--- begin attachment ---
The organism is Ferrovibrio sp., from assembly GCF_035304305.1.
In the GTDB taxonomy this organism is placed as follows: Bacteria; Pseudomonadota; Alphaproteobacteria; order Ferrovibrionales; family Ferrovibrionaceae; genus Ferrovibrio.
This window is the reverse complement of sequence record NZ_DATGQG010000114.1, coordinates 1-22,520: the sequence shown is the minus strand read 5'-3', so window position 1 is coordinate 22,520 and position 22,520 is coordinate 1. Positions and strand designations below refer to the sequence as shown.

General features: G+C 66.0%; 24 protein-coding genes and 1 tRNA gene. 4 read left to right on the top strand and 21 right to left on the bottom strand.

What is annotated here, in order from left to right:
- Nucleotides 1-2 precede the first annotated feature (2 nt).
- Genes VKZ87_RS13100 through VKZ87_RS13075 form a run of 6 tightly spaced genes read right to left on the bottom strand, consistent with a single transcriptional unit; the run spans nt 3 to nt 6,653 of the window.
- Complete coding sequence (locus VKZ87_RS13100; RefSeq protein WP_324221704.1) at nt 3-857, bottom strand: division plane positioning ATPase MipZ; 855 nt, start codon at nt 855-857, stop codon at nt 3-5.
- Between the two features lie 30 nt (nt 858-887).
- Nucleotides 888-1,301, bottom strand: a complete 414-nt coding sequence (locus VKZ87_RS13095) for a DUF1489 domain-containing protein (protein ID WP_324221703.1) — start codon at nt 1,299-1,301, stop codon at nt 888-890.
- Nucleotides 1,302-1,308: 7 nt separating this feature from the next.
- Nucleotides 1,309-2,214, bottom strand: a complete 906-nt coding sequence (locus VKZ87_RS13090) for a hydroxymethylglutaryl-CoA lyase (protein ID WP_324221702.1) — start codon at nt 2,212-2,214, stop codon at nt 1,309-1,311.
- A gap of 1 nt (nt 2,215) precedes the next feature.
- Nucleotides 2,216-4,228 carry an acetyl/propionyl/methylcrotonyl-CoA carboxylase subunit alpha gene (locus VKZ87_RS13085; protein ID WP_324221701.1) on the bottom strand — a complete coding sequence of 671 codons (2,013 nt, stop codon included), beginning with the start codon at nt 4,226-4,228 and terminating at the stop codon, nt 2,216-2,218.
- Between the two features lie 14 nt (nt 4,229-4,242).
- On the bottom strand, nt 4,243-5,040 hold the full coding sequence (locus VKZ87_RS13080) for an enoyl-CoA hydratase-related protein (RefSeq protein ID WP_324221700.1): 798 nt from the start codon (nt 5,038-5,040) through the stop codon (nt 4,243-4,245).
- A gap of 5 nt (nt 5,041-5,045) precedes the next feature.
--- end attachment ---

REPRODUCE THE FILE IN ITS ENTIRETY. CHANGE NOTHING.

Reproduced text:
The organism is Ferrovibrio sp., from assembly GCF_035304305.1.
In the GTDB taxonomy this organism is placed as follows: Bacteria; Pseudomonadota; Alphaproteobacteria; order Ferrovibrionales; family Ferrovibrionaceae; genus Ferrovibrio.
This window is the reverse complement of sequence record NZ_DATGQG010000114.1, coordinates 1-22,520: the sequence shown is the minus strand read 5'-3', so window position 1 is coordinate 22,520 and position 22,520 is coordinate 1. Positions and strand designations below refer to the sequence as shown.

General features: G+C 66.0%; 24 protein-coding genes and 1 tRNA gene. 4 read left to right on the top strand and 21 right to left on the bottom strand.

What is annotated here, in order from left to right:
- Nucleotides 1-2 precede the first annotated feature (2 nt).
- Genes VKZ87_RS13100 through VKZ87_RS13075 form a run of 6 tightly spaced genes read right to left on the bottom strand, consistent with a single transcriptional unit; the run spans nt 3 to nt 6,653 of the window.
- Complete coding sequence (locus VKZ87_RS13100; RefSeq protein WP_324221704.1) at nt 3-857, bottom strand: division plane positioning ATPase MipZ; 855 nt, start codon at nt 855-857, stop codon at nt 3-5.
- Between the two features lie 30 nt (nt 858-887).
- Nucleotides 888-1,301, bottom strand: a complete 414-nt coding sequence (locus VKZ87_RS13095) for a DUF1489 domain-containing protein (protein ID WP_324221703.1) — start codon at nt 1,299-1,301, stop codon at nt 888-890.
- Nucleotides 1,302-1,308: 7 nt separating this feature from the next.
- Nucleotides 1,309-2,214, bottom strand: a complete 906-nt coding sequence (locus VKZ87_RS13090) for a hydroxymethylglutaryl-CoA lyase (protein ID WP_324221702.1) — start codon at nt 2,212-2,214, stop codon at nt 1,309-1,311.
- A gap of 1 nt (nt 2,215) precedes the next feature.
- Nucleotides 2,216-4,228 carry an acetyl/propionyl/methylcrotonyl-CoA carboxylase subunit alpha gene (locus VKZ87_RS13085; protein ID WP_324221701.1) on the bottom strand — a complete coding sequence of 671 codons (2,013 nt, stop codon included), beginning with the start codon at nt 4,226-4,228 and terminating at the stop codon, nt 2,216-2,218.
- Between the two features lie 14 nt (nt 4,229-4,242).
- On the bottom strand, nt 4,243-5,040 hold the full coding sequence (locus VKZ87_RS13080) for an enoyl-CoA hydratase-related protein (RefSeq protein ID WP_324221700.1): 798 nt from the start codon (nt 5,038-5,040) through the stop codon (nt 4,243-4,245).
- A gap of 5 nt (nt 5,041-5,045) precedes the next feature.